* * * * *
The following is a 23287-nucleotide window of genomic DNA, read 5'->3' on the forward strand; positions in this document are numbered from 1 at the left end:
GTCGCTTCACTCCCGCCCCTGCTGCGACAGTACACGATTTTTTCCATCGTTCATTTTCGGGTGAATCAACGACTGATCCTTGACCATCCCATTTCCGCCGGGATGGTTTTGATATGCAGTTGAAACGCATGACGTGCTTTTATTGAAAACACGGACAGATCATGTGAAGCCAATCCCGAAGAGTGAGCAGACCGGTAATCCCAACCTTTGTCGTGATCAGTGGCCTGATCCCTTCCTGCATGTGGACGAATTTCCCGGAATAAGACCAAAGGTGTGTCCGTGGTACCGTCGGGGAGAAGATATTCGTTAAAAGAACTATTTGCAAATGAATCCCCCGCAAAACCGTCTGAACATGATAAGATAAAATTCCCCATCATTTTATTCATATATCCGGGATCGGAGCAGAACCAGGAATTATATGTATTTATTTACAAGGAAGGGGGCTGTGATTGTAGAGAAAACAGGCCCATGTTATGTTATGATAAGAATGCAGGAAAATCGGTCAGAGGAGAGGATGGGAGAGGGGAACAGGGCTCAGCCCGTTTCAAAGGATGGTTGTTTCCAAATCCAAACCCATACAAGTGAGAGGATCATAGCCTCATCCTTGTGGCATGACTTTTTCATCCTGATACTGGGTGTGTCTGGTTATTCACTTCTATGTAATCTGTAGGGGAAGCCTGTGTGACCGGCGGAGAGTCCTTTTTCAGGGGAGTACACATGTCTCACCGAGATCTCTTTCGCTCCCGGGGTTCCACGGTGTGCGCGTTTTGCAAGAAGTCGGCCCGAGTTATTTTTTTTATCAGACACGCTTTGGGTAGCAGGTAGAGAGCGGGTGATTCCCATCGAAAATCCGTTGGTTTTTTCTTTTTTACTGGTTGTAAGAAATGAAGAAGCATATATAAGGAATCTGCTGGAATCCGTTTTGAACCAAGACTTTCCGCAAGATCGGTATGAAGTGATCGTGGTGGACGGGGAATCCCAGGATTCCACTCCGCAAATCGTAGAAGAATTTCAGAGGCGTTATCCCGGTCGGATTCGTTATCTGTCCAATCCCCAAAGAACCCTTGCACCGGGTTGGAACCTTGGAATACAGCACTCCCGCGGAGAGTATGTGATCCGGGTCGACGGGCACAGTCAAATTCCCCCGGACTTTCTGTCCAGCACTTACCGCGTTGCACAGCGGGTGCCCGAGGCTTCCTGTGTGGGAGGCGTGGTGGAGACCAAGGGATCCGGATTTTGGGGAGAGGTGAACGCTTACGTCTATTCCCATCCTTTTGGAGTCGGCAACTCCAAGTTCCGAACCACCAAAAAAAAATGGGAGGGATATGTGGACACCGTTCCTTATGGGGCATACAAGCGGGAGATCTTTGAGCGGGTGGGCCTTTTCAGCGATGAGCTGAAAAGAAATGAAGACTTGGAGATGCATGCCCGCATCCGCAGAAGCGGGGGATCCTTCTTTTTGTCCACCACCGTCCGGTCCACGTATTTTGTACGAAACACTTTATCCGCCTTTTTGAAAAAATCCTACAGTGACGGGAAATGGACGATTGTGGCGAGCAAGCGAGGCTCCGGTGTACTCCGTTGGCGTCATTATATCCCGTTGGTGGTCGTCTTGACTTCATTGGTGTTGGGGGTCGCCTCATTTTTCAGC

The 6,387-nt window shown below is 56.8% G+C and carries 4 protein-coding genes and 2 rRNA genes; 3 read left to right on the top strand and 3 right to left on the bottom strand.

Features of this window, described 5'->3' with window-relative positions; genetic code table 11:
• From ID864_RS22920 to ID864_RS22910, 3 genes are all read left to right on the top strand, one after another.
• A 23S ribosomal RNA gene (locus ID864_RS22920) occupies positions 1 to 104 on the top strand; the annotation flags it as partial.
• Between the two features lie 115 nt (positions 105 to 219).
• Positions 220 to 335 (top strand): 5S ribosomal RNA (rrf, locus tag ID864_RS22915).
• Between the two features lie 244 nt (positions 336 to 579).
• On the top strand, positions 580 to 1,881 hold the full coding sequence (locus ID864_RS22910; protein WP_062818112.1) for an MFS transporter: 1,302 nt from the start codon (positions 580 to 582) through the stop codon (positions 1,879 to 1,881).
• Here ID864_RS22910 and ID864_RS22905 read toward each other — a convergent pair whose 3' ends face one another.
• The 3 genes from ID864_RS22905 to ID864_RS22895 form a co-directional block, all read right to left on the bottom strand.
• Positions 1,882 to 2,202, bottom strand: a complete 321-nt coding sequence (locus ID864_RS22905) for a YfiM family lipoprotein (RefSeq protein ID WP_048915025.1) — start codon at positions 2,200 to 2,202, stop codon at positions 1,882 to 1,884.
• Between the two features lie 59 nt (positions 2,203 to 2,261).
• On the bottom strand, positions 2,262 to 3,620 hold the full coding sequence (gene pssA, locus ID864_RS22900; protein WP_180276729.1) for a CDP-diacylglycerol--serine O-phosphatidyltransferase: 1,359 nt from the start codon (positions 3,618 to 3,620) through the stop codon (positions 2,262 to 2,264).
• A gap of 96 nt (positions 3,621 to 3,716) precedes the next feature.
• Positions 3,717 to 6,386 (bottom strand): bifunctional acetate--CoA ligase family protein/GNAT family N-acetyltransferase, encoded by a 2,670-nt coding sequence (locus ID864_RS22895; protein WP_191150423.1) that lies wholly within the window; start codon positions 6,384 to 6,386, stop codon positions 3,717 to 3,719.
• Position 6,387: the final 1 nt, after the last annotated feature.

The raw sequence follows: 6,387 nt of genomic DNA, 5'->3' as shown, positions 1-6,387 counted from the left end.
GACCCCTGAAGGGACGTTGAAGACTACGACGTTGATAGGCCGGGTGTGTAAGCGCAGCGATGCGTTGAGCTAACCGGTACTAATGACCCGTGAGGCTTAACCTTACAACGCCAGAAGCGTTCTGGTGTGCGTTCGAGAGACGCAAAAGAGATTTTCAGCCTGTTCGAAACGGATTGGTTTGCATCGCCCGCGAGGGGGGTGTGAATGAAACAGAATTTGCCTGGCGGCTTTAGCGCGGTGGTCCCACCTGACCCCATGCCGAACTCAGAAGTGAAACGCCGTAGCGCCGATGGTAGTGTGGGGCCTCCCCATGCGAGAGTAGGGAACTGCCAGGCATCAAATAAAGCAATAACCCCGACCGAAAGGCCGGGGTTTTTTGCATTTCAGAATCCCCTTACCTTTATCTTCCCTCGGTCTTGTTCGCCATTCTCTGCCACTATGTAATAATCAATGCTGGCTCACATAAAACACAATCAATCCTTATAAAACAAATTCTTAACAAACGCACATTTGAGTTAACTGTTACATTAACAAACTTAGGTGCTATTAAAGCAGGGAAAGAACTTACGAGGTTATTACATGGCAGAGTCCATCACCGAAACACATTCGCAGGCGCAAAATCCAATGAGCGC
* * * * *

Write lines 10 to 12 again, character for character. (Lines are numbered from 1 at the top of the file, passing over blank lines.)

• On the top strand, positions 580 to 1,881 hold the full coding sequence (locus ID864_RS22910; protein WP_062818112.1) for an MFS transporter: 1,302 nt from the start codon (positions 580 to 582) through the stop codon (positions 1,879 to 1,881).
• Here ID864_RS22910 and ID864_RS22905 read toward each other — a convergent pair whose 3' ends face one another.
• The 3 genes from ID864_RS22905 to ID864_RS22895 form a co-directional block, all read right to left on the bottom strand.